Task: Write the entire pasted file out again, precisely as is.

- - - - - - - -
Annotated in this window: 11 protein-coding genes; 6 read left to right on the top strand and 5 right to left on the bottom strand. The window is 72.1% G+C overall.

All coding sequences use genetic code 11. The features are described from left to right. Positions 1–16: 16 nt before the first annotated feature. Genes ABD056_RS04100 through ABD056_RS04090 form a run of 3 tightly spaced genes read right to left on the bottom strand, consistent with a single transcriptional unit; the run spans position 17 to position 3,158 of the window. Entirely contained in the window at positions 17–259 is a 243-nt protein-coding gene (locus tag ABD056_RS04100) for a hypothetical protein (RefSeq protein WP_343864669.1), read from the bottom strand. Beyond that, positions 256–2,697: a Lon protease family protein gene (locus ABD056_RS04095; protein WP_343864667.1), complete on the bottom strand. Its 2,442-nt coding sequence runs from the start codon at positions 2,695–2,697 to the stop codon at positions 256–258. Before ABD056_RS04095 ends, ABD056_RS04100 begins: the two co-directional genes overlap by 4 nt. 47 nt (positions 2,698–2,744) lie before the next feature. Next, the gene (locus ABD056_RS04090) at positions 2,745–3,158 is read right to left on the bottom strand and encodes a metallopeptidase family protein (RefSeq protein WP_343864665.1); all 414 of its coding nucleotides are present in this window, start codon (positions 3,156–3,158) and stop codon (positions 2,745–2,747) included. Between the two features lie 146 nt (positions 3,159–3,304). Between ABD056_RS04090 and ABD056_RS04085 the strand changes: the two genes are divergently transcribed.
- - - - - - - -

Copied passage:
Annotated in this window: 11 protein-coding genes; 6 read left to right on the top strand and 5 right to left on the bottom strand. The window is 72.1% G+C overall.

All coding sequences use genetic code 11. The features are described from left to right. Positions 1–16: 16 nt before the first annotated feature. Genes ABD056_RS04100 through ABD056_RS04090 form a run of 3 tightly spaced genes read right to left on the bottom strand, consistent with a single transcriptional unit; the run spans position 17 to position 3,158 of the window. Entirely contained in the window at positions 17–259 is a 243-nt protein-coding gene (locus tag ABD056_RS04100) for a hypothetical protein (RefSeq protein WP_343864669.1), read from the bottom strand. Beyond that, positions 256–2,697: a Lon protease family protein gene (locus ABD056_RS04095; protein WP_343864667.1), complete on the bottom strand. Its 2,442-nt coding sequence runs from the start codon at positions 2,695–2,697 to the stop codon at positions 256–258. Before ABD056_RS04095 ends, ABD056_RS04100 begins: the two co-directional genes overlap by 4 nt. 47 nt (positions 2,698–2,744) lie before the next feature. Next, the gene (locus ABD056_RS04090) at positions 2,745–3,158 is read right to left on the bottom strand and encodes a metallopeptidase family protein (RefSeq protein WP_343864665.1); all 414 of its coding nucleotides are present in this window, start codon (positions 3,156–3,158) and stop codon (positions 2,745–2,747) included. Between the two features lie 146 nt (positions 3,159–3,304). Between ABD056_RS04090 and ABD056_RS04085 the strand changes: the two genes are divergently transcribed.